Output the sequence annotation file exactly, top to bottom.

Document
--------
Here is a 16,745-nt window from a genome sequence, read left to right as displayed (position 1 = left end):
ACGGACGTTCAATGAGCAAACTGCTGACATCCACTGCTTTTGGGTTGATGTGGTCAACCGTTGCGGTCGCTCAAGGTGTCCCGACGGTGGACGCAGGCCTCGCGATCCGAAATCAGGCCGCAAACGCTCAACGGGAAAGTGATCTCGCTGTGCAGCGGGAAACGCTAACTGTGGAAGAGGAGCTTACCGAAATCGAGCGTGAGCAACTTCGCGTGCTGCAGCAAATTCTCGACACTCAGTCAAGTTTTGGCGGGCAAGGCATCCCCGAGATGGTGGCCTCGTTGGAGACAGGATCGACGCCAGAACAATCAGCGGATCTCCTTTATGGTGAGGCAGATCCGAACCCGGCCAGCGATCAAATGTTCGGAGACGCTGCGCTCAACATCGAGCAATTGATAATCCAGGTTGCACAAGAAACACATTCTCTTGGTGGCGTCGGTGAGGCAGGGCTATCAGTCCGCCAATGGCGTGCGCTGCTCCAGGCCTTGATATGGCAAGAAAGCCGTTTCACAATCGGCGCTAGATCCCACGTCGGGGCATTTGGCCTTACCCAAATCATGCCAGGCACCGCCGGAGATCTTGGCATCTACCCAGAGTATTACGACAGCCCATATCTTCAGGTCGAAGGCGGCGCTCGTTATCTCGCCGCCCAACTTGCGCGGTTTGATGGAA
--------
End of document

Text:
Here is a 16,745-nt window from a genome sequence, read left to right as displayed (position 1 = left end):
ACGGACGTTCAATGAGCAAACTGCTGACATCCACTGCTTTTGGGTTGATGTGGTCAACCGTTGCGGTCGCTCAAGGTGTCCCGACGGTGGACGCAGGCCTCGCGATCCGAAATCAGGCCGCAAACGCTCAACGGGAAAGTGATCTCGCTGTGCAGCGGGAAACGCTAACTGTGGAAGAGGAGCTTACCGAAATCGAGCGTGAGCAACTTCGCGTGCTGCAGCAAATTCTCGACACTCAGTCAAGTTTTGGCGGGCAAGGCATCCCCGAGATGGTGGCCTCGTTGGAGACAGGATCGACGCCAGAACAATCAGCGGATCTCCTTTATGGTGAGGCAGATCCGAACCCGGCCAGCGATCAAATGTTCGGAGACGCTGCGCTCAACATCGAGCAATTGATAATCCAGGTTGCACAAGAAACACATTCTCTTGGTGGCGTCGGTGAGGCAGGGCTATCAGTCCGCCAATGGCGTGCGCTGCTCCAGGCCTTGATATGGCAAGAAAGCCGTTTCACAATCGGCGCTAGATCCCACGTCGGGGCATTTGGCCTTACCCAAATCATGCCAGGCACCGCCGGAGATCTTGGCATCTACCCAGAGTATTACGACAGCCCATATCTTCAGGTCGAAGGCGGCGCTCGTTATCTCGCCGCCCAACTTGCGCGGTTTGATGGAA